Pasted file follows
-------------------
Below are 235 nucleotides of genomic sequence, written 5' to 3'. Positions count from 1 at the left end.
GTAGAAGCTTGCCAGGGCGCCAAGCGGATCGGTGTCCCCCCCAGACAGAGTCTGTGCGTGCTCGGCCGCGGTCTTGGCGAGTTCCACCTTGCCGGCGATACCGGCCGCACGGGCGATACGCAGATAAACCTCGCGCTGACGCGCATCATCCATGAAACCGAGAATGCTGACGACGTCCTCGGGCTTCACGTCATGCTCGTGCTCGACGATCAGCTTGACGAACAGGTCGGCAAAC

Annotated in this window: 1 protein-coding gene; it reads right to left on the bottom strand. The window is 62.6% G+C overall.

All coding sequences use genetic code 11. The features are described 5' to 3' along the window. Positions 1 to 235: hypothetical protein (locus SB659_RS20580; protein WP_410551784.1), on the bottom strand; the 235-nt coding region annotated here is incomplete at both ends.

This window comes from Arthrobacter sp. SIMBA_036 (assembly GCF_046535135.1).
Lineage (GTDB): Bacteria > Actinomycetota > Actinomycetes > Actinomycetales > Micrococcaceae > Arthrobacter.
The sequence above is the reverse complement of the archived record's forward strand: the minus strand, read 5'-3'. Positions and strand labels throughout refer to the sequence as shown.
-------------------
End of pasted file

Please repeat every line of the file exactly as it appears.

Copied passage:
Below are 235 nucleotides of genomic sequence, written 5' to 3'. Positions count from 1 at the left end.
GTAGAAGCTTGCCAGGGCGCCAAGCGGATCGGTGTCCCCCCCAGACAGAGTCTGTGCGTGCTCGGCCGCGGTCTTGGCGAGTTCCACCTTGCCGGCGATACCGGCCGCACGGGCGATACGCAGATAAACCTCGCGCTGACGCGCATCATCCATGAAACCGAGAATGCTGACGACGTCCTCGGGCTTCACGTCATGCTCGTGCTCGACGATCAGCTTGACGAACAGGTCGGCAAAC

Annotated in this window: 1 protein-coding gene; it reads right to left on the bottom strand. The window is 62.6% G+C overall.

All coding sequences use genetic code 11. The features are described 5' to 3' along the window. Positions 1 to 235: hypothetical protein (locus SB659_RS20580; protein WP_410551784.1), on the bottom strand; the 235-nt coding region annotated here is incomplete at both ends.

This window comes from Arthrobacter sp. SIMBA_036 (assembly GCF_046535135.1).
Lineage (GTDB): Bacteria > Actinomycetota > Actinomycetes > Actinomycetales > Micrococcaceae > Arthrobacter.
The sequence above is the reverse complement of the archived record's forward strand: the minus strand, read 5'-3'. Positions and strand labels throughout refer to the sequence as shown.